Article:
The Echo Of Wormwood


America’s prime serious documentarian is Errol Morris, a man who does not merely recount events to a timeline but who brings a profound artistic sensibility to the gradual unfolding of truth. From ‘The Thin Blue Line’ and ‘The Fog of War’ to ‘Standard Operating Procedure’, the story of Abu Ghraib, Morris’s films are mood pieces shrouded in layers of moral ambiguity, and thus reflect life as it is experienced now more than ever. He has spent a lifetime combining his investigative skills with his interest in photography, atmospheres and visuals to create haunting narratives that linger on in the mind.

‘Wormwood’ may lift him out of the intellectual ghetto and bring him his largest audience because it is on Netflix, a better longform platform for his brand of storytelling. Even so, newcomers will be surprised to discover that Morris is less interested in closure than in opening wider debates. With six episodes ‘Wormwood’ requires a deal of curiosity and patience, but the reward, especially in the final episode, is well worth the journey. Morris uses recreations, clips, news footage and interviews to reach the core of a narrative that incorporates Hamlet, LSD, brainwashing, executions and the rewriting of political history.

‘Wormwood’ is the story of Eric Olson’s 64-year investigation into his father’s fatal fall from a New York hotel room window. An army scientist at the height of the Cold War, Frank Olson’s death opened up questions about the US’s hidden role in the world from the 1950s onwards, but it is becoming increasingly relevant to the events of the present day.

Frank Olsen’s death is repeated and changed and repeated, with Peter Sarsgaard playing Frank in moving recreations, and Eric, his real-life son, intelligent, thoughtful and obsessed, explaining what happened since.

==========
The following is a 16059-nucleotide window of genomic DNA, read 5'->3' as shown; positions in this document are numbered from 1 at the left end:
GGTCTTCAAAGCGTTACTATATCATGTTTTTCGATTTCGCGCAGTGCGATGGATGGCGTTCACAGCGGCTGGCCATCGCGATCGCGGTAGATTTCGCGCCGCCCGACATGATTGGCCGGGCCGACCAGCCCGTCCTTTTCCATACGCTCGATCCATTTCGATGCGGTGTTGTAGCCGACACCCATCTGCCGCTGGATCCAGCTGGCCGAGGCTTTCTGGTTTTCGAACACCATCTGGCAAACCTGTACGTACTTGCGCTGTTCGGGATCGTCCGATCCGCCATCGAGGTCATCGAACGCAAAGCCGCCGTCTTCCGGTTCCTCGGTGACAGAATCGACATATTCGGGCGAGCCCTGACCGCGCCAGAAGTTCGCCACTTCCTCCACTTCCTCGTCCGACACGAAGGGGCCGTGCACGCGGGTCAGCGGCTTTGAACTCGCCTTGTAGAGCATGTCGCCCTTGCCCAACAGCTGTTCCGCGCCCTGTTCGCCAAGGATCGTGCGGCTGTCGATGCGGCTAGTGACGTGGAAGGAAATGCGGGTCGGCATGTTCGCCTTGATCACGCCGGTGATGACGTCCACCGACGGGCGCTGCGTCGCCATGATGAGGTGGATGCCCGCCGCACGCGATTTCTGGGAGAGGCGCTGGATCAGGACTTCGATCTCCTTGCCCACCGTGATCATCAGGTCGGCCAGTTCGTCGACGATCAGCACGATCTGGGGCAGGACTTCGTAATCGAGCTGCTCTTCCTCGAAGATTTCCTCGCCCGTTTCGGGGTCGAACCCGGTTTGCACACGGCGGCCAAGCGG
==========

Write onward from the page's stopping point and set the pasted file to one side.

One of the key moments of this lengthy, slowly-unfolding meditation on the manipulation of truth comes when Frank’s widow and children are suddenly invited to the White House to receive an official apology from the POTUS. Blinded somewhat by their extraordinary trip to the Oval Office, they later come to realise that they have once more been bamboozled by the state, which stage-managed the trip to determine that the truth will never get out, because the implications of what it exposes are so far-reaching.

The story has a strange echo today, after the parents of Harry Dunn, the boy killed by Anne Sacoolas, the wife of a US intelligence officer who claimed diplomatic immunity and fled the UK, were suddenly taken to meet Donald Trump. At the White House it seemed the POTUS and his team were keen to pull a reality TV-style stunt on them by brokering a meeting in front of the press with the woman who killed their child (media coverage of which in the US has been overshadowed by the impeachment inquiry.)

Far from being starstruck, the Dunn family resolutely refused to meet their son’s killer, who was in the next room, holding to the position that they would only sit down with Sacoolas with lawyers and other mediators present. They came away deeply unimpressed by Trump’s stunt, and in doing so differed from the Olsen family, whose meeting with Gerald Ford in 1975 led them to believe it was the end of their lost loved one’s journey. The Dunn’s case, and where it goes next, will doubtless be followed by Morris with interest.

‘For me,’ Morris says, ‘truth is about the relationship between language and the world: a correspondence idea of truth.’

The story of ‘Wormwood’ may begin in 1953, but its legacy will continue.

12 comments on “The Echo Of Wormwood”

  1. John Howard says:

    Thanks for the nod in this direction admin. Not heard of him before but will definitely look out for this one.

    Hmmm, 1953, what a good year.

  2. Peter Dixon says:

    Lots of Hornswoggle going on all over Trump’s bizarre machinations.

    The US points to its Constitution as the best way to run a free World economy.

    Ronnie Reagan, Dubya Bush, Trump….why does the world’s biggest democracy allow people with clear mental problems get anywhere near the POTUS job?

    Is there an Illuminati conspiracy? An elite group of rich industrialists who prefer to have an insane puppet in charge?

    Or maybe its just that anyone sane stays well away from the whole poisoned chalice.

    Its really not a good place to be in when the chosen, who are clearly not up to the job, are supported by cleverer people in order to attain or retain power.

  3. admin says:

    In two new books about Cambridge Analytica it’s suggested that the company helped fix the POTUS campaign in order to promote Trump TV, not win a presidency!

  4. Brooke says:

    That may have been what people were told, but CA was in the business of getting Rep. elected. One person who used extensively is/was Cruz, who was front runner until T came along.

  5. Peter Tromans says:

    Peter, undoubtedly there are groups that promote stupid and corrupt politicians for their own advantage. However, there’s also a strange quality in the electorate that attracts us to liars and supposedly strong men who offer foolishly easy answers.